Growth forces phone prefix change

Tavia Green

Western students may fumble as their fingers dial the digits of campus telephone keypads.

A new prefix, 936, has been implemented for dorm telephones. The old 745 prefix, which was previously used to reach both residence halls and faculty on campus, is now used only to reach faculty and staff.

Edwin Craft, associate director of telecommunications, said the growth of the university prompted the change.

“The university has grown from 14,000 to 18,000 students,” Craft said. “With an increase in the student population, there was an increase in the faculty and staff population. As we added more telephones, the numbers ran out rapidly.”

The overnight change, which occured last week, has been in planning for over a year. Craft said the telecommunication department waited to change the prefixes in the dorms until the beginning of the fall semester to avoid confusion among students.

Erin Mooney, a Paducah freshman, said that it was like a new phone number to her.

“I don’t know a lot of people, so I am not affected by the new numbers.” Mooney said.

Still, returning residents may have questions about their new numbers.

Henderson junior Alvin Haygan said that he wasn’t affected much by the change, but felt his parents were. He said incoming freshman really don’t recognize the change, but students who have been on the Hill for years and who have the 745 prefix fixated in their minds may need a little time to adjust.

Western only owns 5,800 phone numbers, but the growth demanded 6,000 numbers. Though a 958-prefix was desired, which would have spelled WKU, BellSouth gave Western the 936.

Though many residents who returned to their same locations may notice that the only thing about their past number that changed was the 745 prefix, Craft said the university now owns the numbers 0000-5000. The last four digits of resident telephone numbers that were bigger than 5000 were changed completely.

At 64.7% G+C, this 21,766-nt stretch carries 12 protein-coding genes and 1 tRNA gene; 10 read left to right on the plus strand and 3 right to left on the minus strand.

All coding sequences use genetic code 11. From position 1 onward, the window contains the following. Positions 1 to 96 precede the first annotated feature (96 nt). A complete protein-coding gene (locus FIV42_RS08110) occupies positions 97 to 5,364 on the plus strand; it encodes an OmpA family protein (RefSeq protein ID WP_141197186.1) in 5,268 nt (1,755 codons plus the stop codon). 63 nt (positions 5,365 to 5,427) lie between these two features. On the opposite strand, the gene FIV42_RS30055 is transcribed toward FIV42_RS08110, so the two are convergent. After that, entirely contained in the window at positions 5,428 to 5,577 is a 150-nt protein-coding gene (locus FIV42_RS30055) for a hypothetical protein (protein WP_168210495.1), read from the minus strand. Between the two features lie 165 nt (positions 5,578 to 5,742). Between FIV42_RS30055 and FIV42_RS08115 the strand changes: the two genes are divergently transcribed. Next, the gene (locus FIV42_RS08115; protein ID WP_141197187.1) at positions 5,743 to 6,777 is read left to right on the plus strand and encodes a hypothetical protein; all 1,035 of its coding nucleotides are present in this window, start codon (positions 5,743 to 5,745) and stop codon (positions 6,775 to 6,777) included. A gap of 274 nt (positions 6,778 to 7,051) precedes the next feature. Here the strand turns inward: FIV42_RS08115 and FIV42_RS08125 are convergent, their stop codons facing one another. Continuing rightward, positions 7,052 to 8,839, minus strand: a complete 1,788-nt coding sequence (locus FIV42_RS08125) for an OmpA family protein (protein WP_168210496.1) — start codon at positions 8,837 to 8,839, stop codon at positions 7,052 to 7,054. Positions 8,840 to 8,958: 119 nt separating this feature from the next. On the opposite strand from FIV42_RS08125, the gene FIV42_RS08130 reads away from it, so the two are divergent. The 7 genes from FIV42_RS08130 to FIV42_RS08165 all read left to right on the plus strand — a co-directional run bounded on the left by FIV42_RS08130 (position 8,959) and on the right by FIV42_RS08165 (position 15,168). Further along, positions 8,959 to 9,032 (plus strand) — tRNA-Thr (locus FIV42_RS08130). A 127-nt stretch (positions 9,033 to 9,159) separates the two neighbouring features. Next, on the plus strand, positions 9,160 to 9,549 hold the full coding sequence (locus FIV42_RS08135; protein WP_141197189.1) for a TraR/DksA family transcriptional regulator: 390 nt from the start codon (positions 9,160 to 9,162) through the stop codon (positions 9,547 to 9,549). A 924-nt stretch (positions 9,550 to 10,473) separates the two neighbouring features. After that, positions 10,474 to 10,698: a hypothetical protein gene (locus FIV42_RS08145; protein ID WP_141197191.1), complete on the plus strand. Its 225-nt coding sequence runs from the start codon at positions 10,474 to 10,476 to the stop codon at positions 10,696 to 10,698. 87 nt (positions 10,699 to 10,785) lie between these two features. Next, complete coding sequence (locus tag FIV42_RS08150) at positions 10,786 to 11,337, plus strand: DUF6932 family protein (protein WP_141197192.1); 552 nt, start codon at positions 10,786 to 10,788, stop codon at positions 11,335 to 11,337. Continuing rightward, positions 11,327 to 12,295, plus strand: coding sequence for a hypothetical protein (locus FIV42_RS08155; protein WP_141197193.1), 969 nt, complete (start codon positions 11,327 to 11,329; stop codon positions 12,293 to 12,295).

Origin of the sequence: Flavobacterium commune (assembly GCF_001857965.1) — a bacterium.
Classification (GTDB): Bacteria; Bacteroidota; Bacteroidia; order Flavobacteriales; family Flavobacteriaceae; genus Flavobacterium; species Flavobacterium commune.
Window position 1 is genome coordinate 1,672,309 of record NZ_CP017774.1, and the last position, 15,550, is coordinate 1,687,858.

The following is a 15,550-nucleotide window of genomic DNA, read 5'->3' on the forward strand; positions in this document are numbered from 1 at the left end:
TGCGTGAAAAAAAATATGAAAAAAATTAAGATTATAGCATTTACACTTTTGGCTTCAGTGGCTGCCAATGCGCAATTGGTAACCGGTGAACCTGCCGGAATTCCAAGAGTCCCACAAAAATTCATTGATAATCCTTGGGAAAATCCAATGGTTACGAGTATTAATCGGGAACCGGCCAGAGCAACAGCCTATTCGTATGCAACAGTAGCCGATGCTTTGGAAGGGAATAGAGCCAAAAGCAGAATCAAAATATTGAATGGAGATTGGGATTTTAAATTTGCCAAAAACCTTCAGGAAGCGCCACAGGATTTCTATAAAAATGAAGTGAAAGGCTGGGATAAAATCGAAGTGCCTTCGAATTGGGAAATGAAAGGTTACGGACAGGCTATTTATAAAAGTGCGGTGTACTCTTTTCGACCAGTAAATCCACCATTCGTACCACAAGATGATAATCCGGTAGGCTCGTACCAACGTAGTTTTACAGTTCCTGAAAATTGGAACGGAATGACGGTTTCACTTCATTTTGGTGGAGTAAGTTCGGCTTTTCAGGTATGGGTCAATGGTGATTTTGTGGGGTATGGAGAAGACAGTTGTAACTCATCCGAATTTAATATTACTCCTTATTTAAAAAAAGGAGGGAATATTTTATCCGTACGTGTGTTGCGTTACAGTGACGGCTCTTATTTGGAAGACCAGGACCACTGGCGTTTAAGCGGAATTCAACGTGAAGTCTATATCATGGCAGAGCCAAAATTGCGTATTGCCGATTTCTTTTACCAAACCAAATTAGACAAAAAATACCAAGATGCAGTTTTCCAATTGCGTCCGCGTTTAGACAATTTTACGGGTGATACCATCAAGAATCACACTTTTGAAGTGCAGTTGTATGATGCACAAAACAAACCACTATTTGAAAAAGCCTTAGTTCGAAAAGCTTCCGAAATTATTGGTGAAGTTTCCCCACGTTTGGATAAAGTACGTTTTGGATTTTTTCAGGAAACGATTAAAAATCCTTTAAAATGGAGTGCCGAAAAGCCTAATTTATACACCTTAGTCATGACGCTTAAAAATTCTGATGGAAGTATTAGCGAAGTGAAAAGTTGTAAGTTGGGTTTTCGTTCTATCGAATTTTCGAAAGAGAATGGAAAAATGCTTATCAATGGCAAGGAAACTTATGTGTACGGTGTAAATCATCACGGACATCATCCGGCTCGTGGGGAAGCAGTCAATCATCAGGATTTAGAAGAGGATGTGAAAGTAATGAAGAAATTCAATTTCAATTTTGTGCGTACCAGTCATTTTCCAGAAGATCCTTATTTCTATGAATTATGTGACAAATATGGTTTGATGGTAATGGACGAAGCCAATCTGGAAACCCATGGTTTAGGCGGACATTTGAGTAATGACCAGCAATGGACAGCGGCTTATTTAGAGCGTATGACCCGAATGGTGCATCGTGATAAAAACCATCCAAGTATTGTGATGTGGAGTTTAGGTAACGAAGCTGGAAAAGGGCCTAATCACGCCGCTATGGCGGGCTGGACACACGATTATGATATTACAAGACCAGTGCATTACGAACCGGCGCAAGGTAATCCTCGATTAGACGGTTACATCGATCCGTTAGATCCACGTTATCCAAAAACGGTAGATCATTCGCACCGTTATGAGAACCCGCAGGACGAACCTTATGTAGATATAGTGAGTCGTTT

Ben Carr, an Owensboro sophomore, said he was surprised when he received a whole new number.

He said his parents and friends had a hard time contacting him for awhile. Other minor problems occurred, including the hassle of having to change the phone number on important documents and forms.

He suggested it would have been easier if the new phone numbers were e-mailed to each resident instead of an e-mail just explaining the prefix change.

Craft said that the easiest way to make on-campus calls is to remember to dial six,before the last four digits of phone numbers in the dorms and five before calling faculty and staff.

This shouldn’t be a problem in the future unless the university population doubles. With 2,600 student phones and 5,000 numbers, the new system has the capacity to handle any future problems.

Student complaints have been low – about 23 student work orders. So far, the transition seems to be going smoothly.

To make sure all students have their phone numbers, the department is sending out workers to label each phone jack. Dorms have posted signs to assist students. If there are still questions or complaints contact the telecommunications department at 5-9999.

With advancement in technology, Western’s telecommunications department is offering new features to interest students. Changes may be coming in long distance call rates and room calls directed to cell phones.

Reach Tavia Green at [email protected]